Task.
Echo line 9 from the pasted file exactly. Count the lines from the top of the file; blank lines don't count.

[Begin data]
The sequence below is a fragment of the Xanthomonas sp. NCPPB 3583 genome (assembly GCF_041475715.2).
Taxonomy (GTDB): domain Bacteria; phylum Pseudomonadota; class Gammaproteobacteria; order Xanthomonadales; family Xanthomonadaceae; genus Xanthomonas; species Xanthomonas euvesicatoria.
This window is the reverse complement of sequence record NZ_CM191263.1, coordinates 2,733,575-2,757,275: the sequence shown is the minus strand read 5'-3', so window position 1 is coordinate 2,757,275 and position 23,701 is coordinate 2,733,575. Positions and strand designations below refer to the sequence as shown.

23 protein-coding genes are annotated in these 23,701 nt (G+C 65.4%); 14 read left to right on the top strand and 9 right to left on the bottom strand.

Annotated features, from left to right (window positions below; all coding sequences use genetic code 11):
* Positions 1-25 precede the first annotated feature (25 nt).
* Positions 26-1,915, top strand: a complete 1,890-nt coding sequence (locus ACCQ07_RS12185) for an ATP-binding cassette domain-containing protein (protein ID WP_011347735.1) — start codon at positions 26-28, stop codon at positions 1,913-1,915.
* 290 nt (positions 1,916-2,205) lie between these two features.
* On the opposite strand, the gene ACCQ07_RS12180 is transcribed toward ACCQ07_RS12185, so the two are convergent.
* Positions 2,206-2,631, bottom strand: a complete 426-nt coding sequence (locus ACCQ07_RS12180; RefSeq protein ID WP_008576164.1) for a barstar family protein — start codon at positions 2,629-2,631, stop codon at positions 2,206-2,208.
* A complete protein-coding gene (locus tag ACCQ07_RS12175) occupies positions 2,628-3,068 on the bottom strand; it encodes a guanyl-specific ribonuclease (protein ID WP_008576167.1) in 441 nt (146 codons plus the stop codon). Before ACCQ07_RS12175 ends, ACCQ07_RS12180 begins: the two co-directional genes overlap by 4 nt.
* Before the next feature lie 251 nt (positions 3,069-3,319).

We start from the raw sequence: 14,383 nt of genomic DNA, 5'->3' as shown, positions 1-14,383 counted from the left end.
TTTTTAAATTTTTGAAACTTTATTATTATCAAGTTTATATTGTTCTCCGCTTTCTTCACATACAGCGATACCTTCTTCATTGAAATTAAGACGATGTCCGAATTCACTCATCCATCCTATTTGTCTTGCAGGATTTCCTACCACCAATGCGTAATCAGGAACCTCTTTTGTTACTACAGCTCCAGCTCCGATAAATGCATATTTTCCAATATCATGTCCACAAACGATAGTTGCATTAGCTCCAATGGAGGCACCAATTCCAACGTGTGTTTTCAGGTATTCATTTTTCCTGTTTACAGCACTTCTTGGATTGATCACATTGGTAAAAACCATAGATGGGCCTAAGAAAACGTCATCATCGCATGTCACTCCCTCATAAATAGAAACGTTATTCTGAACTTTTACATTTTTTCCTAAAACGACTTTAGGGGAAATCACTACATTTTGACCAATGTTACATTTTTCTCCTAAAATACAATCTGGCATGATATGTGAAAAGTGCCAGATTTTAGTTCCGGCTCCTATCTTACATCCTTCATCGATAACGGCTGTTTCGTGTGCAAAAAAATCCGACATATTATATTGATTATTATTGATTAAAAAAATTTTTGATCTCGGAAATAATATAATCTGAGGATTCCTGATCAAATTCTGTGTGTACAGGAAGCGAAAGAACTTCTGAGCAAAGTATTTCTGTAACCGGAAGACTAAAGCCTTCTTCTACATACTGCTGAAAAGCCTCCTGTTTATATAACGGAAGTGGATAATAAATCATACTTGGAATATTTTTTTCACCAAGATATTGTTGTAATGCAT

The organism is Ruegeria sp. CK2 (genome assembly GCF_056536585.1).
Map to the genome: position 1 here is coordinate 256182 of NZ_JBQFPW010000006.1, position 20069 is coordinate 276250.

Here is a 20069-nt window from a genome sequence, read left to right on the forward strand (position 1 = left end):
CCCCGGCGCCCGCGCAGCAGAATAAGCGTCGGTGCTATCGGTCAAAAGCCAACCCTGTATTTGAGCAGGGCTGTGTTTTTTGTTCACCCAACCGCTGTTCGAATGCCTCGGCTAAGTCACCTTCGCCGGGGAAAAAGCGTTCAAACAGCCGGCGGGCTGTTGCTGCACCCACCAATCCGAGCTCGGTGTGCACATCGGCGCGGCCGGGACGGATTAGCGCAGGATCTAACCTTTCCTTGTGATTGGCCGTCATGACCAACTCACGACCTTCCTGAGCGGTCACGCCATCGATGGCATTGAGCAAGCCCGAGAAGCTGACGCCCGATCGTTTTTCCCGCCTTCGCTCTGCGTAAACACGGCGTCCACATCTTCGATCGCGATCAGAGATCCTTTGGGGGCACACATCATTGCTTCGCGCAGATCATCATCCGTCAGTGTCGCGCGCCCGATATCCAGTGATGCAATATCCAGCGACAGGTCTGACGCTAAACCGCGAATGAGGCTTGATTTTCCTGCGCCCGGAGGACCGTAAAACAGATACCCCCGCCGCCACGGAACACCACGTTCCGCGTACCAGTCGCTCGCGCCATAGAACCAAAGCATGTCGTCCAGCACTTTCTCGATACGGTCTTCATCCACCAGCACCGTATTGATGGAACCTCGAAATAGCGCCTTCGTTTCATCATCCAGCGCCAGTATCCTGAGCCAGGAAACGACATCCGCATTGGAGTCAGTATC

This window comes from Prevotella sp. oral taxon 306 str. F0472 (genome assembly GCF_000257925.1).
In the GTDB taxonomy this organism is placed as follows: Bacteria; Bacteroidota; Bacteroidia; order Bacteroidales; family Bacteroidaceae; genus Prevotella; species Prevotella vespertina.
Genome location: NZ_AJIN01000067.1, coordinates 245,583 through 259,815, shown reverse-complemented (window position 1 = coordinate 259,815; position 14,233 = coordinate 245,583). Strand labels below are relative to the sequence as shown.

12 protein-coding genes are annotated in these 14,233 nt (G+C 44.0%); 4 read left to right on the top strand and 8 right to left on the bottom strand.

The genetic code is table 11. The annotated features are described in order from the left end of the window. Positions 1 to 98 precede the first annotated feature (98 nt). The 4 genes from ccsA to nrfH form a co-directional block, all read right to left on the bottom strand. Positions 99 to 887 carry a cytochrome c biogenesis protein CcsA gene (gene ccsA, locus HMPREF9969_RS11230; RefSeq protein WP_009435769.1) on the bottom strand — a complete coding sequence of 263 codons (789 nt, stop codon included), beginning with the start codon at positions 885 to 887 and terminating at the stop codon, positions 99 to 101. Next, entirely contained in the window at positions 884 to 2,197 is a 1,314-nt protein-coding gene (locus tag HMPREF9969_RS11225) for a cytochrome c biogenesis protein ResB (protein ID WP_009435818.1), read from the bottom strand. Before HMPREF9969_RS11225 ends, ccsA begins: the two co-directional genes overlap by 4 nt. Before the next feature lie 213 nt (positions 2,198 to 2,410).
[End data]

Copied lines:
* On the opposite strand, the gene ACCQ07_RS12180 is transcribed toward ACCQ07_RS12185, so the two are convergent.